In today's society, group or even a family anyone who believe they do not belong can feel “lonely.” Loneliness can be one of the most depressing feelings experienced. Of Mice and Men takes place on a ranch in California during the early 1930s. There many negative viewpoints about certain sexes and races had not yet been resolved. Women and African Americans were perceived as lesser individuals when compared to any white male American, despite the fact that the country was on the turn of the century and thereby beginning to accept all people as equals. Another group of people that did not get much respect and was treated poorly was the mentally challenged. Not until the 1930s was anyone who was mentally retarded and considered crazy, treated respectfully as individuals. Even though it was tough for all Americans during this period of time their American Dream like anybody else was difficult.
John Steinbeck was born in Salinas, California, in 1902. Steinbeck went to Stanford University in 1919, where he enrolled in literature and writing courses until he left in 1925 empty handed without a degree. During the next five years he supported himself as a laborer and journalist in New York City and then as a caretaker for a Lake Tahoe estate, all the time working on his first novel, Cup of Gold (1929). He published two California fictions, The Pastures of Heaven (1932) and To a God Unknown (1933); he also worked on short stories later collected in The Long Valley (1938). A ceaseless experimenter throughout his career, Steinbeck changed courses regularly. Three powerful novels of the late 1930s focused on the California laboring class: In Dubious Battle (1936), Of Mice and Men (1937), and the book considered by many his finest, The Grapes of Wrath (1939). Steinbeck later died in 1968, having won a Nobel Prize in 1962. [STEINBECK 1]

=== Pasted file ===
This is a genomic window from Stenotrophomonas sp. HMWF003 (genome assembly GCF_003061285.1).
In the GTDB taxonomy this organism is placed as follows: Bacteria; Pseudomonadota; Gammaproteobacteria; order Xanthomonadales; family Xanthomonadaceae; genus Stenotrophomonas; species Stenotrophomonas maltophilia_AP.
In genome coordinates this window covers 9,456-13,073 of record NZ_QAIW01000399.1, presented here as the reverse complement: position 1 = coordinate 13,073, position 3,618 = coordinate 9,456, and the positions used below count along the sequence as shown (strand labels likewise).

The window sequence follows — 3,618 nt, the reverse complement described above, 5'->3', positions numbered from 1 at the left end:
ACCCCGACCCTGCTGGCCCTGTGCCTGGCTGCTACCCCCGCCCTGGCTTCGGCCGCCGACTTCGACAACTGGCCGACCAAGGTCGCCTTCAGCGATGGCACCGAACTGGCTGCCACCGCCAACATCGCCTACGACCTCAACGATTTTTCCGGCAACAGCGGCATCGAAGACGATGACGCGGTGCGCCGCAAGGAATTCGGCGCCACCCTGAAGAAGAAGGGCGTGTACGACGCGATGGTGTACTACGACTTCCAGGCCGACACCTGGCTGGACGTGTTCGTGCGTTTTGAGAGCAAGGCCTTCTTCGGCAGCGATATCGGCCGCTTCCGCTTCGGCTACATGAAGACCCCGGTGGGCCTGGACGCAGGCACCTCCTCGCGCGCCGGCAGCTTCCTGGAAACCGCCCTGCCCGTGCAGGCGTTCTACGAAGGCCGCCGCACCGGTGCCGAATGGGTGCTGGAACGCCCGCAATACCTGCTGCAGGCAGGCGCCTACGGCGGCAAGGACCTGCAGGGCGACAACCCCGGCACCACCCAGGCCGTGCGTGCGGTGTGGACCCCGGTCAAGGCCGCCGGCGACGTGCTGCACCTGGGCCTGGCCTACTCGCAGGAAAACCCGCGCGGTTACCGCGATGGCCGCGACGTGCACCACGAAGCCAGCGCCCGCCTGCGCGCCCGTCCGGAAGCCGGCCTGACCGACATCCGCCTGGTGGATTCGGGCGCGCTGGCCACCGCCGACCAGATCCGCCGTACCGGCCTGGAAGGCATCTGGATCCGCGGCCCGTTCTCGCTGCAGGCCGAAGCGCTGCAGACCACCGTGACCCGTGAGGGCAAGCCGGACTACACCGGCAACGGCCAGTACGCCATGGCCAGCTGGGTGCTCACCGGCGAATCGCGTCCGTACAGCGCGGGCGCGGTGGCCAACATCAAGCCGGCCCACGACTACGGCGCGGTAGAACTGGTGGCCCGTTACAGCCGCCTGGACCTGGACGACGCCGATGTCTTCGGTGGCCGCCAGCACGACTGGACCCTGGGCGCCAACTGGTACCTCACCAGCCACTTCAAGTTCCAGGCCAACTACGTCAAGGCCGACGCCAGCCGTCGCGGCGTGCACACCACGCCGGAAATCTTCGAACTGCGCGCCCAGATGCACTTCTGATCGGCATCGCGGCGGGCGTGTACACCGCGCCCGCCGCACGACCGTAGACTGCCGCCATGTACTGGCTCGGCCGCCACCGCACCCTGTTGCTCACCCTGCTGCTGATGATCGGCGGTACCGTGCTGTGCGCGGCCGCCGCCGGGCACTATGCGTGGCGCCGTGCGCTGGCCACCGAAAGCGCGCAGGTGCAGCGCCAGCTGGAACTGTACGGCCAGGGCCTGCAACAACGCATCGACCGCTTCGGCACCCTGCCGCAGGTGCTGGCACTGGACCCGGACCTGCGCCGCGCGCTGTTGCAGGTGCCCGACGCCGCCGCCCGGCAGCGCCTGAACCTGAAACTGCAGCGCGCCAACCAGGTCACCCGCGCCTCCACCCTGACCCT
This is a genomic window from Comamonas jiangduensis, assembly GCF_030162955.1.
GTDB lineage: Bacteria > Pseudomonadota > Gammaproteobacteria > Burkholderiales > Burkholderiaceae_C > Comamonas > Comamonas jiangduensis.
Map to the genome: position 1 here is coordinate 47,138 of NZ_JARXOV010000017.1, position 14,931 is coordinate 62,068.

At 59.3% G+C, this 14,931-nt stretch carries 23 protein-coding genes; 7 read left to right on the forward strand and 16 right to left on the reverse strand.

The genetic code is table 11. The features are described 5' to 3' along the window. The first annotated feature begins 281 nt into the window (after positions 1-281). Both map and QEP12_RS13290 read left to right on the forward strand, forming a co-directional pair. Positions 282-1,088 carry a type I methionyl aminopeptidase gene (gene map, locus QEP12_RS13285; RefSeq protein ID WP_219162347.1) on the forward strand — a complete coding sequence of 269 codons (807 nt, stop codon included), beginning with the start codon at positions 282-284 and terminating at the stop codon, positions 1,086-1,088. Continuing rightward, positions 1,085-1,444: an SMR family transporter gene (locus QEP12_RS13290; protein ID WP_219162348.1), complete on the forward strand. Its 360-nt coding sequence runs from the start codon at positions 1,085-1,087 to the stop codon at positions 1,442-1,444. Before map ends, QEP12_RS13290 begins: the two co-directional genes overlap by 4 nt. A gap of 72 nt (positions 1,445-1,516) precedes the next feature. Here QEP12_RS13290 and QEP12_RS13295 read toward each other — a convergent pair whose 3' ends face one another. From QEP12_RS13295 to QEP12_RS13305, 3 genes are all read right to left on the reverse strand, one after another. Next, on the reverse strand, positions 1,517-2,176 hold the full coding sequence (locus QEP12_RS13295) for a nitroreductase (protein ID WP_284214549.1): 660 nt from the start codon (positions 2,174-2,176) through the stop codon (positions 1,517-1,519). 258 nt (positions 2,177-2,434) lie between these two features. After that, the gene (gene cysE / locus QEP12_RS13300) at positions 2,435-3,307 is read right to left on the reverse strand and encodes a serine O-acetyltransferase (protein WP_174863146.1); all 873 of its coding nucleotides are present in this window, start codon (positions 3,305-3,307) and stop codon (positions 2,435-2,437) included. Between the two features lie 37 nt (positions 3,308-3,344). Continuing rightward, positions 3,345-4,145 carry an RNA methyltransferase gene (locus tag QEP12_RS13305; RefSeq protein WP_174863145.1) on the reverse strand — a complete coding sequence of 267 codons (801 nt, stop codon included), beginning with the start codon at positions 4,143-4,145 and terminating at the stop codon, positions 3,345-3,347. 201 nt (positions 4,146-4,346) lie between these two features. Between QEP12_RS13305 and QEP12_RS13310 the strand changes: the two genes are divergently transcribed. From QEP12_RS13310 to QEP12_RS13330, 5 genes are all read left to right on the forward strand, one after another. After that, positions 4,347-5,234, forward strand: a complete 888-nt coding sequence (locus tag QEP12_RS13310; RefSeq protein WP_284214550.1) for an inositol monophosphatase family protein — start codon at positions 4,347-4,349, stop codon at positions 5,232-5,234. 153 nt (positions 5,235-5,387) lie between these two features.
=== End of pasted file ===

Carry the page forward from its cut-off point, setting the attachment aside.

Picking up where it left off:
The dream of the farm symbolizes their commitment to each other. George and Lennie's dream represents a desire to challenge the curse of Cain and fallen man they want to break the pattern of wandering and loneliness and return to the perfect garden. In the real world George and Lennie achieve as much of their dream as possible: They are their brother's keepers. The influence of George and Lennie's commitment to each other and to their dream has for just a moment made Slim, Candy, and Crooks, men who worked at the ranch, their brothers keepers and broken the grip of loneliness and solitude in which they exist. Lennie's longing for the rabbits and all soft, living things symbolizes the longing all men have for warm, living contact. “Those who fail to achieve any influence restore their self-esteem in their imagination: in their dreams they are powerful. Thus the alternative societies offered in the text, such as Lennie and George's dream of owning a ranch, are just as hierarchical as the Soledad ranch.” [Reith 2]
Guys like us, who work on ranches, are the loneliness guys in the world. They got no family. They don't belong on...